Jump to ContentJump to Main Navigation
Cicero, Greek Learning, and the Making of a Roman Classic$
Users without a subscription are not able to see the full content.

Caroline Bishop

Print publication date: 2019

Print ISBN-13: 9780198829423

Published to Oxford Scholarship Online: December 2018

DOI: 10.1093/oso/9780198829423.001.0001

Show Summary Details
Page of

PRINTED FROM OXFORD SCHOLARSHIP ONLINE (oxford.universitypressscholarship.com). (c) Copyright Oxford University Press, 2021. All Rights Reserved. An individual user may print out a PDF of a single chapter of a monograph in OSO for personal use. date: 16 January 2021



(p.129) 3 Aristotle
Cicero, Greek Learning, and the Making of a Roman Classic

Caroline Bishop

Oxford University Press

This chapter examines Cicero’s adaptation of Aristotle in his rhetorical works. Cicero considered Aristotle a somewhat remote figure, and associated him with times of political withdrawal and intense study. Yet he also held Aristotle in high esteem as a classic, especially for his contributions to rhetoric: Cicero was taught by his instructor Philo of Larissa that Aristotle invented the debate on both sides of a general rhetorical or philosophical question that for Cicero represented the tangible union of philosophy and rhetoric necessary for the ideal orator. When Cicero faced the prospect of further political inactivity after Caesar’s assassination, he decided to fully embrace Aristotle’s didacticism by composing his Topica, a how-to manual for this sort of debate that would make his ideal orator (who, of course, resembled Cicero himself) into a classic model in Roman rhetorical instruction.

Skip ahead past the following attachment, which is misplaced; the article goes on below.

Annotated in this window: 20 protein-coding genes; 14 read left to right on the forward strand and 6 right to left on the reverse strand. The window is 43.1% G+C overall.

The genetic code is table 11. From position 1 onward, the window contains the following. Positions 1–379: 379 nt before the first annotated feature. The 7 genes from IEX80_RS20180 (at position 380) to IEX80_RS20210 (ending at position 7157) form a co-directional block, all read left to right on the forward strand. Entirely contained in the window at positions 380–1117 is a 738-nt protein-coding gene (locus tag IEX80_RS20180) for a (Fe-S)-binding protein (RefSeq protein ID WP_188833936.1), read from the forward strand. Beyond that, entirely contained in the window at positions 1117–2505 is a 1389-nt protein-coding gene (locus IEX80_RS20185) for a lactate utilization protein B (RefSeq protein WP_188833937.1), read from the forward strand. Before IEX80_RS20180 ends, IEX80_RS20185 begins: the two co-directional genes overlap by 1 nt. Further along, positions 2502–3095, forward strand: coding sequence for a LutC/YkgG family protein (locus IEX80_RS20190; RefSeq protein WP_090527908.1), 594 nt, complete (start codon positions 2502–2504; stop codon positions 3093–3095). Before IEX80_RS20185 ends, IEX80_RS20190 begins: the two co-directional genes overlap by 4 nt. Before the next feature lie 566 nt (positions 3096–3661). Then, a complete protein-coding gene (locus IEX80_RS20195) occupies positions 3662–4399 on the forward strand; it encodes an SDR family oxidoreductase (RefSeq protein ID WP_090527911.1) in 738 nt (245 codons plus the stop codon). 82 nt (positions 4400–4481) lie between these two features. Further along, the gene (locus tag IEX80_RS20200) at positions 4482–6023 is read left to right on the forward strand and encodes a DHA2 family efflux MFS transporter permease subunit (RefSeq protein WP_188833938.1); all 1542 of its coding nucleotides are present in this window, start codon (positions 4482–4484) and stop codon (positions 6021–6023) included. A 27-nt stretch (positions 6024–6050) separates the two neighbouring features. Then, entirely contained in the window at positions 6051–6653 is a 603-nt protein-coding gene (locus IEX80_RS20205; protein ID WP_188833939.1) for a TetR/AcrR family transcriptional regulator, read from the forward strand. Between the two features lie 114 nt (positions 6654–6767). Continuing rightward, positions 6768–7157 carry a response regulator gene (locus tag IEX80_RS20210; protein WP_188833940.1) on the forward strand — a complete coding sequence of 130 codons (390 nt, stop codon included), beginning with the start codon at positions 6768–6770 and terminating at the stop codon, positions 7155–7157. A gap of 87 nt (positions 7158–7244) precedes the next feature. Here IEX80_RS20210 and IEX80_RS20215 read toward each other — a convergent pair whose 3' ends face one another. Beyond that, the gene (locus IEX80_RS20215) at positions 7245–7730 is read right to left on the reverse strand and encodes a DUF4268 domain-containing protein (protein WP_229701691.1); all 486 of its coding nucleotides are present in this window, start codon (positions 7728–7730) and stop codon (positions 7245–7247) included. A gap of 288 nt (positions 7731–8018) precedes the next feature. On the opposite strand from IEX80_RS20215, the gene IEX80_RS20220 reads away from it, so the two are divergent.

Keywords:   Cicero, Aristotle, Philo of Larissa, ancient rhetoric, thesis and hypothesis (rhetoric), Hermagoras of Temnos, De Oratore, Topics, Topica, reception of Aristotle

Oxford Scholarship Online requires a subscription or purchase to access the full text of books within the service. Public users can however freely search the site and view the abstracts and keywords for each book and chapter.

Please, subscribe or login to access full text content.

If you think you should have access to this title, please contact your librarian.

To troubleshoot, please check our FAQs , and if you can't find the answer there, please contact us .